That brings us to the quad Baneslayer Angel, also known as Sower 2.0. It takes so very much pressure to overwhelm a single Baneslayer Angel that a Baneslayer surviving is just about game over, just as is the case with a Sower sticking. Make no mistake, Baneslayer is a format-defining card, and its impact is just starting to be felt. Until the format adjusts to accomodate Baneslayer (and maybe it will as soon as next weekend, but last weekend it certainly had not), I want to be playing four.

Baneslayer also solves many problems for 5cc. All manner of aggressive strategies, Giantbaiting being the best example, may think they have a good matchup against 5cc, and they may very well beat the other 56 cards in the deck, but they can’t beat Baneslayer. Baneslayer and Cruel are the two pillars of the deck. In every game, your entire game plan is to stick one of these, and if you do not do so quickly in most matchups you are just dead. I was pretty surprised in testing to discover that I was getting grinded out in long games by aggressive decks like Jund and Kithkin when Baneslayer or Cruel didn’t show up. Baneslayer and Cruel aren’t just your most important cards, they are your entire strategy and every other card in the deck exists only to support them.

Esper Charm is the glue that holds the two plans together, and I believe it is the third most important card in the deck. It used to be almost unthinkable to do anything other than draw two with Esper Charm, but Baneslayer costing less than Broodmate and Cruel makes it much less important to keep digging into land drops. In this list, Esper Charm is probably more important as a discard spell used to set up Baneslayer. Throughout testing and the PTQ, I cast Esper Charm discarding far more than drawing.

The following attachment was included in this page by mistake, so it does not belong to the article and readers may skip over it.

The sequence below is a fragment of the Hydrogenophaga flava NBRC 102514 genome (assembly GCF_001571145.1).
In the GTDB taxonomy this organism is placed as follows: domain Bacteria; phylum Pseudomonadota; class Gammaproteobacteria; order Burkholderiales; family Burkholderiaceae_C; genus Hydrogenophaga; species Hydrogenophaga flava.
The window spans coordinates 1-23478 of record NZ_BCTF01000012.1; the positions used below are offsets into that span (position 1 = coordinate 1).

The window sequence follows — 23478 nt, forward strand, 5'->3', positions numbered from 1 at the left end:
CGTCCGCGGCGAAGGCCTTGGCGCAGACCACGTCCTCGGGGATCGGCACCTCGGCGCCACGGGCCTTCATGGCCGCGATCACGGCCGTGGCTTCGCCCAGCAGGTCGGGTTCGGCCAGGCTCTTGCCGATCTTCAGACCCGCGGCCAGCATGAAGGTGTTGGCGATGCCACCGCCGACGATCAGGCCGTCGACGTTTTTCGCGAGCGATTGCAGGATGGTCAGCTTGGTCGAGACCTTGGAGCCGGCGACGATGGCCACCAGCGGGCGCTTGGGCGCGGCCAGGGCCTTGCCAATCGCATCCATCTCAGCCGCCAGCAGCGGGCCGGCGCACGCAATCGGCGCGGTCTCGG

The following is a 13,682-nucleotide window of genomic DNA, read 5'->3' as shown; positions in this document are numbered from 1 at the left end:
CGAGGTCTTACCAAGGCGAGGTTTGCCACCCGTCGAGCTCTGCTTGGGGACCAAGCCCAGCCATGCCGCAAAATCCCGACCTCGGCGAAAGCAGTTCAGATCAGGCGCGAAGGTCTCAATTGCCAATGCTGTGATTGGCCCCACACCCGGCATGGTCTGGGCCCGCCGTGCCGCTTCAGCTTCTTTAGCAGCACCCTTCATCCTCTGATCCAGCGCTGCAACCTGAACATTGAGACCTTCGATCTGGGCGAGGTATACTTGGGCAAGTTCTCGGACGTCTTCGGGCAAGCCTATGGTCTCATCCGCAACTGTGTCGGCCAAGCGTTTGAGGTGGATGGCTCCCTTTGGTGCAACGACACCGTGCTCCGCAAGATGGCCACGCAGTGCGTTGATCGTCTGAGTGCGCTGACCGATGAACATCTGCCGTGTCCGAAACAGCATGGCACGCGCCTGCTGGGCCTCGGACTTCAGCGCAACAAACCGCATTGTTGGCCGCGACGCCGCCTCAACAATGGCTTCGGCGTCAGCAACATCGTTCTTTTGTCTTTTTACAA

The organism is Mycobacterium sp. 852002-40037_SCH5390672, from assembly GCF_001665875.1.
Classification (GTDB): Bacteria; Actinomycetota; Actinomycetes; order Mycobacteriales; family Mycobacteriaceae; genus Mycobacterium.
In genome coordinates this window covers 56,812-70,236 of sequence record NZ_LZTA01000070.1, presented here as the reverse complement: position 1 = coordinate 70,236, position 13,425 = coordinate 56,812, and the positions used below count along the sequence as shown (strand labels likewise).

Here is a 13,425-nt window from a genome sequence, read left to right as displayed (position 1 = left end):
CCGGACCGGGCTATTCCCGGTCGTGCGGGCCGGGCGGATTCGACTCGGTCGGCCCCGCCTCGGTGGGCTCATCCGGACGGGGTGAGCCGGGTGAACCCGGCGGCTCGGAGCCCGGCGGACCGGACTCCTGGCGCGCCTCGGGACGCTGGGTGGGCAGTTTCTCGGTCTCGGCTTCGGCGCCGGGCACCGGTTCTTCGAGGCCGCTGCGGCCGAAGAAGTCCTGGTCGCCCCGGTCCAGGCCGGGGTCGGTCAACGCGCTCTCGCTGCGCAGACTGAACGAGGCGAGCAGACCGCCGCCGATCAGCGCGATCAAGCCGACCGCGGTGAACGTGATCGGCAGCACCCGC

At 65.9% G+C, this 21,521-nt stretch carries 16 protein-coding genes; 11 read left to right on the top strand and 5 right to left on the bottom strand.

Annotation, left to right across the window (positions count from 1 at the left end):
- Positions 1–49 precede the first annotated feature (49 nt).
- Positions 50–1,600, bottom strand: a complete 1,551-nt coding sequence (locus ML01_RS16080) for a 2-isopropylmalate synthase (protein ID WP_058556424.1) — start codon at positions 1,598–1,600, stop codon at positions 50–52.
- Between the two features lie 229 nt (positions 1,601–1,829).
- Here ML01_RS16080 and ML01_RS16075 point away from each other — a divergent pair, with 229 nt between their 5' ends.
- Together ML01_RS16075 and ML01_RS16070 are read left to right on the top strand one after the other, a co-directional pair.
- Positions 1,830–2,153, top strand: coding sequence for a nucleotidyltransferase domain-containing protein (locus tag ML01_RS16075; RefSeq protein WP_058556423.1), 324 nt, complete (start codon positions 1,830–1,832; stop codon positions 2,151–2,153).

Of particular note is that over the course of the PTQ, I played against combo elves three times (though one was the mono-Green version packed with lords and light on Regal Forces), and didn’t lose a single game, despite running zero sweepers main. Esper Charm deserves all the credit for that; it is by far the best card in the 75 in the matchup. (To be fair, in testing against more Charm-aware opponents, Esper Charm was significantly worse and game one against combo elves seemed pretty unfavorable, but I don’t think you can expect many PTQ elf players to be good about playing around Esper Charm, especially since they probably aren’t used to facing it as a discard spell).